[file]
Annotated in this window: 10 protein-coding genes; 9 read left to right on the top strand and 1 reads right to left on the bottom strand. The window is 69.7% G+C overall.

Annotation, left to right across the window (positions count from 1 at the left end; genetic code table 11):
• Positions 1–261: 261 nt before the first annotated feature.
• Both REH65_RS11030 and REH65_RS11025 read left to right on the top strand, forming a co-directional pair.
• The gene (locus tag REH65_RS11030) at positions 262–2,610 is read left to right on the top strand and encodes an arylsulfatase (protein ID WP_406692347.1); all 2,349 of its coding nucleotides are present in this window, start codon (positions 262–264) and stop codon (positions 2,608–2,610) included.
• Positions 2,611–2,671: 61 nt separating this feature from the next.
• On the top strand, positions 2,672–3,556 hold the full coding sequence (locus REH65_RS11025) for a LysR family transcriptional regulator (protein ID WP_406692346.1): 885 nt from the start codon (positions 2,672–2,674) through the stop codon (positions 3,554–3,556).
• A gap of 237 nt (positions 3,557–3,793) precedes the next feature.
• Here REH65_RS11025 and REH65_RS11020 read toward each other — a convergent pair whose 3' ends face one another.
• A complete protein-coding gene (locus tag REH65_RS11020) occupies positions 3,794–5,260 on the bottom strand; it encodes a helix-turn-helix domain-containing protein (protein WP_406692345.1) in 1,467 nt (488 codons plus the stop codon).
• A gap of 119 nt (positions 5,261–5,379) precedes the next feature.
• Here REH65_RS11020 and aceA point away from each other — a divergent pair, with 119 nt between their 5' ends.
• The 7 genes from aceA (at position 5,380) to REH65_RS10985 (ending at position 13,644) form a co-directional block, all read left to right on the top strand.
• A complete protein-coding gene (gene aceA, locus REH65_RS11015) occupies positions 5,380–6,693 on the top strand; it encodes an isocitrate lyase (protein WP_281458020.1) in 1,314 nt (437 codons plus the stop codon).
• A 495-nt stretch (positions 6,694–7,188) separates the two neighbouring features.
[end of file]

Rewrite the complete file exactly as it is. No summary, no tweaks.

Annotated in this window: 10 protein-coding genes; 9 read left to right on the top strand and 1 reads right to left on the bottom strand. The window is 69.7% G+C overall.

Annotation, left to right across the window (positions count from 1 at the left end; genetic code table 11):
• Positions 1–261: 261 nt before the first annotated feature.
• Both REH65_RS11030 and REH65_RS11025 read left to right on the top strand, forming a co-directional pair.
• The gene (locus tag REH65_RS11030) at positions 262–2,610 is read left to right on the top strand and encodes an arylsulfatase (protein ID WP_406692347.1); all 2,349 of its coding nucleotides are present in this window, start codon (positions 262–264) and stop codon (positions 2,608–2,610) included.
• Positions 2,611–2,671: 61 nt separating this feature from the next.
• On the top strand, positions 2,672–3,556 hold the full coding sequence (locus REH65_RS11025) for a LysR family transcriptional regulator (protein ID WP_406692346.1): 885 nt from the start codon (positions 2,672–2,674) through the stop codon (positions 3,554–3,556).
• A gap of 237 nt (positions 3,557–3,793) precedes the next feature.
• Here REH65_RS11025 and REH65_RS11020 read toward each other — a convergent pair whose 3' ends face one another.
• A complete protein-coding gene (locus tag REH65_RS11020) occupies positions 3,794–5,260 on the bottom strand; it encodes a helix-turn-helix domain-containing protein (protein WP_406692345.1) in 1,467 nt (488 codons plus the stop codon).
• A gap of 119 nt (positions 5,261–5,379) precedes the next feature.
• Here REH65_RS11020 and aceA point away from each other — a divergent pair, with 119 nt between their 5' ends.
• The 7 genes from aceA (at position 5,380) to REH65_RS10985 (ending at position 13,644) form a co-directional block, all read left to right on the top strand.
• A complete protein-coding gene (gene aceA, locus REH65_RS11015) occupies positions 5,380–6,693 on the top strand; it encodes an isocitrate lyase (protein WP_281458020.1) in 1,314 nt (437 codons plus the stop codon).
• A 495-nt stretch (positions 6,694–7,188) separates the two neighbouring features.